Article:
It is hard to overstate the advantage seshu candidates enjoy when it comes to the three essentials of political expediency: base support, money, and public profile. Once a politician has a firm base in his or her constituency, they can control that base and raise money more easily. The base, which takes advantage of the politician for its own ends, is eager to maintain the relationship and so demands continuity over generations. And the brand name, also cultivated over time, becomes instantly recognizable. 

Moreover, successors can be groomed from an early age, giving them a considerable head start over budding politicians who have to begin from scratch. And the younger the candidate, the sooner they will be able to gain promotion to the cabinet. As political critic Shiro Tazaki says in the Maidona article, for seshu politicians, it is like starting a 100-meter dash at the 40-meter line. And they don't have to hurry. They can enter politics at their own pace and learn the ropes without much pressure.

The counter-argument, as voiced by a business leader in the same article, is that seshu candidates crowd out capable newcomers. That, he says, is inherently unfair and undemocratic. In a recent Toyo Keizai article, the problem with seshu politicians is pegged to the ease with which they gain access to important positions without the necessary qualifications, a situation that does not go unnoticed by the public, and which breeds cynicism and apathy. Voters are less likely to participate in civic life if they think that politics are rigged. It also means that non-seshu candidates have to play by seshu rules, promising their constituencies big public works projects or other immediate benefits to vested interests. 

In a December article in Gendai Business, Yusuke Nakagawa, who wrote a book about dynasties in the arts and politics, went into detail about how many of Japan's prime ministers came from powerful political families, either through blood, marriage, or adoption. Abe is a particularly interesting example. He was the grandson of former prime minister, Nobusuke Kishi, on his mother's side. Nobusuke, however, was born into the powerful Sato family, and his younger brother, Eisaku, would also go on to become prime minister. Nobusuke and Eisaku's father was a Kishi, but had married into the Sato family and taken his wife's name. While in middle school, Nobusuke was adopted by his father's older brother, Nobumasa, who was a Kishi but had no male heir of his own. Shinzo Abe’s older brother, Nobuo, was also adopted, by his mother's side of the family – who were Kishis – in order to carry on the family name, which is why he doesn't have the same name as his biological brother. 

Nakagawa also points out that despite being presented as a tradition, seshu politics only came into its own during the Heisei era (1989-2019). Following the destruction of World War II, Japanese society had to start anew, and the politicians who held office prior to the end of the war were removed from the scene. The postwar Showa era was a time for new political players, and it wasn't until the Heisei era that their dynastic ambitions bore fruit. Most of the prime ministers in the Heisei era were second- or third-generation seshu politicians. 

Which brings us back to Yamaguchi Prefecture and what Jiji Press called the New Shimonoseki War in a 15 January article. 

In the next general election, there will be only three constituencies rather than four, and those three will have incumbent seshu LDP lawmakers: Takamura in district 1, Kishi in district 2, and Hayashi in district 3. Where will the Abe family go? Will the dynasty end with Shinzo? After 1996, Abe's late father, Shintaro, vied with Hayashi's father, Yoshiro, for the Shimonoseki contituency, and Yoshiro yielded to Shintaro. Consequently, when Yoshiro's son, Yoshimasa, entered politics, he ran for a seat in the House of Councilors, but custom has it that no Japanese prime minister has come directly from the upper house. Since that is the office to which he aspires, he later ran successfully for the lower house district 3 seat.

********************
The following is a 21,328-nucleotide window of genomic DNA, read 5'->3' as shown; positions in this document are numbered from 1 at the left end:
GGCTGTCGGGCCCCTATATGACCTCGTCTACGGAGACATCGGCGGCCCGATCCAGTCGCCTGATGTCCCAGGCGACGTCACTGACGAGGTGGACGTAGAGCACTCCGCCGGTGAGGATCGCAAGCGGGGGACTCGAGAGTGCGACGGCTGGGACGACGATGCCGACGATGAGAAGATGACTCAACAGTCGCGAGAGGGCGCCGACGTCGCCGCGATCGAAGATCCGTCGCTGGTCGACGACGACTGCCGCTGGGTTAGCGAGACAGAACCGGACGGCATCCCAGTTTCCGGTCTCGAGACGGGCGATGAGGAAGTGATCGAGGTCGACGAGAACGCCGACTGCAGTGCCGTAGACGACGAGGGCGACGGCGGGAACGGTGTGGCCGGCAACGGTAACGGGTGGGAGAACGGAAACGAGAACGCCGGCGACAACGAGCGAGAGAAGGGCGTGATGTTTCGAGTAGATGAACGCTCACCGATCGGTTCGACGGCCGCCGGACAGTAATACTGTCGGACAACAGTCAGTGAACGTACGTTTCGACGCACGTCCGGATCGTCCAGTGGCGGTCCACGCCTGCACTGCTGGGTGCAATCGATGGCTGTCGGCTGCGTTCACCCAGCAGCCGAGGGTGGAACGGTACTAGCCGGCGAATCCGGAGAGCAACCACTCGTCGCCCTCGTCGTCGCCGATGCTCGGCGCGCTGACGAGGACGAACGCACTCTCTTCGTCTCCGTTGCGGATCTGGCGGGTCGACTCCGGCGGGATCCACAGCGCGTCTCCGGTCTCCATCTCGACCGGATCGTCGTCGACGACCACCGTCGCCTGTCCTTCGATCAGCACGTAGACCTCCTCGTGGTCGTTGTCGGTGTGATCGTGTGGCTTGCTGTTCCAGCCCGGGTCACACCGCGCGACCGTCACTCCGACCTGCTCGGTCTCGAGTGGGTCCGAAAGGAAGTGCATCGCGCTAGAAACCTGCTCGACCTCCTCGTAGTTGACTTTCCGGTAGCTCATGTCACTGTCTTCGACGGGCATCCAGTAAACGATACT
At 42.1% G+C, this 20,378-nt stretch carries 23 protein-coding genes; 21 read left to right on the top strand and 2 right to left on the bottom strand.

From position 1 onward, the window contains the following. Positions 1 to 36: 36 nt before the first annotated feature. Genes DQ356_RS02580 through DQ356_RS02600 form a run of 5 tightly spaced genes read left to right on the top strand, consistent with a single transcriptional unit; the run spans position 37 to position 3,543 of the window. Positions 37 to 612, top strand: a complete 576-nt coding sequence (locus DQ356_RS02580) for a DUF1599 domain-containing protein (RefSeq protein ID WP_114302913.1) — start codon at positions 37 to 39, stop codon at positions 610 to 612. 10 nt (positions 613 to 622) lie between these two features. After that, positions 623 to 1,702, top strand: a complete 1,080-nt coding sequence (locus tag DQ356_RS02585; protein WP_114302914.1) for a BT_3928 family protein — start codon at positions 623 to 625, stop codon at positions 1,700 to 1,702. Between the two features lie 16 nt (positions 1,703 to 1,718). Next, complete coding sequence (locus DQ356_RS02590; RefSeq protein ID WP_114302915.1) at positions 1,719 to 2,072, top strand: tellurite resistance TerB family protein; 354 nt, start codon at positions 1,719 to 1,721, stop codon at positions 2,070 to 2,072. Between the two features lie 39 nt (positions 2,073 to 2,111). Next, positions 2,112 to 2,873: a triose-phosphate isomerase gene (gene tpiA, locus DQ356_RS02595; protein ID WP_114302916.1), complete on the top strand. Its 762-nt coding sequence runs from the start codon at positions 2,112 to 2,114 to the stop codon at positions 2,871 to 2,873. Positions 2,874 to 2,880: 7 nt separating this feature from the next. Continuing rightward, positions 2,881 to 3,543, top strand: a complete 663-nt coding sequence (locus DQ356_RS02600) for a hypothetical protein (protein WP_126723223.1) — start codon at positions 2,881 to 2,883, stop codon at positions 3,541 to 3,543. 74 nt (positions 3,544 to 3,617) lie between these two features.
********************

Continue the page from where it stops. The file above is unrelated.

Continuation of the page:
It's assumed that Hayashi will run to keep his seat, but that would certainly provoke Abe’s base, so Hayashi's own base isn't pressing the point publicly. One source within the LDP told Jiji that if Abe were still alive, the LDP would have given him district 3, and have Hayashi take over district 1 and Kishi district 2, which means Takamura would have had to become a proportional representation candidate to stay in the Diet. But that scenario died with Abe, and on January 6, Takamura announced he would run in his constituency. 

According to the Asahi Shimbun, the local chapter of the LDP stopped soliciting candidates for the supplemental election on January 19. Although the Abe support group is still promoting Shinji Yoshida, members of the Abe faction in Tokyo are not, since they aren't convinced Yoshida will remain aligned to Abe's principles, according to Jiji. Sources in the local Abe support group told the Asahi that some members are still holding out for someone with an Abe family connection to step forward, but there doesn't seem to be anyone left. Abe's mother has said she would prefer one of her grandchildren to take over, but the only one touted, Hironobu Abe's eldest son, has said he is not interested. And Nobuchiyo, whom the support group once thought Shinzo Abe would adopt, is out of the picture. 

Since Abe's local supporters have allowed Yoshida the use of Abe's former office in Shimonoseki as a campaign headquarters, it would appear that that they have anointed him Abe's successor, even if the LDP headquarters remain ambivalent. In any case, he is all they have right now. 


Philip Brasor is a Tokyo-based writer who covers entertainment, the Japanese media, and money issues. He writes the Japan Media Watch column for The Number 1 Shimbun.